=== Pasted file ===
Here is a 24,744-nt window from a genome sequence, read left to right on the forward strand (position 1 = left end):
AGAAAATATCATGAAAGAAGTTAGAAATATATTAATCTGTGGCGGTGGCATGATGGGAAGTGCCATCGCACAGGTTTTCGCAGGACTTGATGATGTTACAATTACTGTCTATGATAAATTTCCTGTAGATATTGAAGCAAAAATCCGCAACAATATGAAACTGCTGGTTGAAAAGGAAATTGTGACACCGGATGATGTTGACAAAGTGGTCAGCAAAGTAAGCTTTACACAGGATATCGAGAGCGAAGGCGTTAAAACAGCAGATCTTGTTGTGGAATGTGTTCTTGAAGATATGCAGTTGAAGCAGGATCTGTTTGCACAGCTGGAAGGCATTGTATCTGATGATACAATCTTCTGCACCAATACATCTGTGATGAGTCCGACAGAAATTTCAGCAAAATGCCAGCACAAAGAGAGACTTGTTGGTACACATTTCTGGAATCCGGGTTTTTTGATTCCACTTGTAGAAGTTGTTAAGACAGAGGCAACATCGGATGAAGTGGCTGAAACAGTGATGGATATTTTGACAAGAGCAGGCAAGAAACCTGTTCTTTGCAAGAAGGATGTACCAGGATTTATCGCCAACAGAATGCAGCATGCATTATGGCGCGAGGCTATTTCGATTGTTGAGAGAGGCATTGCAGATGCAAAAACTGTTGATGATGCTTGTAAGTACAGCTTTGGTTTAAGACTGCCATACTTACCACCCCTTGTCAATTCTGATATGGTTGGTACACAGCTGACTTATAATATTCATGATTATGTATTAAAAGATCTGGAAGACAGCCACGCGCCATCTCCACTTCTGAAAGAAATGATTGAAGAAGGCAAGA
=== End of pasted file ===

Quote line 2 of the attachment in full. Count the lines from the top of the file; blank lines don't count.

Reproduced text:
AGAAAATATCATGAAAGAAGTTAGAAATATATTAATCTGTGGCGGTGGCATGATGGGAAGTGCCATCGCACAGGTTTTCGCAGGACTTGATGATGTTACAATTACTGTCTATGATAAATTTCCTGTAGATATTGAAGCAAAAATCCGCAACAATATGAAACTGCTGGTTGAAAAGGAAATTGTGACACCGGATGATGTTGACAAAGTGGTCAGCAAAGTAAGCTTTACACAGGATATCGAGAGCGAAGGCGTTAAAACAGCAGATCTTGTTGTGGAATGTGTTCTTGAAGATATGCAGTTGAAGCAGGATCTGTTTGCACAGCTGGAAGGCATTGTATCTGATGATACAATCTTCTGCACCAATACATCTGTGATGAGTCCGACAGAAATTTCAGCAAAATGCCAGCACAAAGAGAGACTTGTTGGTACACATTTCTGGAATCCGGGTTTTTTGATTCCACTTGTAGAAGTTGTTAAGACAGAGGCAACATCGGATGAAGTGGCTGAAACAGTGATGGATATTTTGACAAGAGCAGGCAAGAAACCTGTTCTTTGCAAGAAGGATGTACCAGGATTTATCGCCAACAGAATGCAGCATGCATTATGGCGCGAGGCTATTTCGATTGTTGAGAGAGGCATTGCAGATGCAAAAACTGTTGATGATGCTTGTAAGTACAGCTTTGGTTTAAGACTGCCATACTTACCACCCCTTGTCAATTCTGATATGGTTGGTACACAGCTGACTTATAATATTCATGATTATGTATTAAAAGATCTGGAAGACAGCCACGCGCCATCTCCACTTCTGAAAGAAATGATTGAAGAAGGCAAGA